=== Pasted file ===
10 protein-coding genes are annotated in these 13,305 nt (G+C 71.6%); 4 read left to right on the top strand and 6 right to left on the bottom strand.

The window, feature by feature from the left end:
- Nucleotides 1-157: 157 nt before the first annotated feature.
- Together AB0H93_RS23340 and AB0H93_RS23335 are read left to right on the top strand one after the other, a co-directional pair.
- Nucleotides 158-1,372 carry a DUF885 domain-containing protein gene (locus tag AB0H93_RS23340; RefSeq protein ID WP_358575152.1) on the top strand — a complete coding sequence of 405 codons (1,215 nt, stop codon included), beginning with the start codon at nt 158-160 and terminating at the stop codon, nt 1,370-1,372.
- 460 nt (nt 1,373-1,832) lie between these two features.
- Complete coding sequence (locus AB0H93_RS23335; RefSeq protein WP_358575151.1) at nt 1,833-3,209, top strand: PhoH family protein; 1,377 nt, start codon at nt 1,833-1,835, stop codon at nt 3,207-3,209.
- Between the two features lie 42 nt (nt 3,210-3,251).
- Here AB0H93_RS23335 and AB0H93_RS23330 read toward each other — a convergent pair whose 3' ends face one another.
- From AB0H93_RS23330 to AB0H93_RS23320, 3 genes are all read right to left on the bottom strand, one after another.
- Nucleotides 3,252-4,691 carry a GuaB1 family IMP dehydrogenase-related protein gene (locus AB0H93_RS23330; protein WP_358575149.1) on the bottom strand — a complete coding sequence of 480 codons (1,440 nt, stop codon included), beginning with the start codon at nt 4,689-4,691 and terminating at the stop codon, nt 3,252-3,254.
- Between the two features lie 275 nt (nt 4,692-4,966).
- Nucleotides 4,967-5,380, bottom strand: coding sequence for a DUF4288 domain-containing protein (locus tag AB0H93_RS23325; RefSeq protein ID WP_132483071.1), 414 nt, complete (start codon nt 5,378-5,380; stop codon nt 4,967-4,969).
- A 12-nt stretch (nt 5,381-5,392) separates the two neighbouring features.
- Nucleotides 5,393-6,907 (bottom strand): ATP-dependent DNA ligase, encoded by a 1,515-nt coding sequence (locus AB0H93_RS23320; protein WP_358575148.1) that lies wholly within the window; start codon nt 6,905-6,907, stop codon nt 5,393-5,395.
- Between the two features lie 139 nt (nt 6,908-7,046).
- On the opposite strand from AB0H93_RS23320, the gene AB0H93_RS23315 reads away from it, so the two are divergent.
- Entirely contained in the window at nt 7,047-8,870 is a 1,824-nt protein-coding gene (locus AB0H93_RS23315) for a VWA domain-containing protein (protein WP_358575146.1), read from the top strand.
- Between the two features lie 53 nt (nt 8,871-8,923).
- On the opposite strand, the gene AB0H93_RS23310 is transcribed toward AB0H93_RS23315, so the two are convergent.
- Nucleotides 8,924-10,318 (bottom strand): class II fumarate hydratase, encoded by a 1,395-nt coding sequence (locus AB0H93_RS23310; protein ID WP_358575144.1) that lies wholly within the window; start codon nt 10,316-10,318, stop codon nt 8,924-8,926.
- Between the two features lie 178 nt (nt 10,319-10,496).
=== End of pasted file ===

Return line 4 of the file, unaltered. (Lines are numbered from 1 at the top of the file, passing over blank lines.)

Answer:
- Together AB0H93_RS23340 and AB0H93_RS23335 are read left to right on the top strand one after the other, a co-directional pair.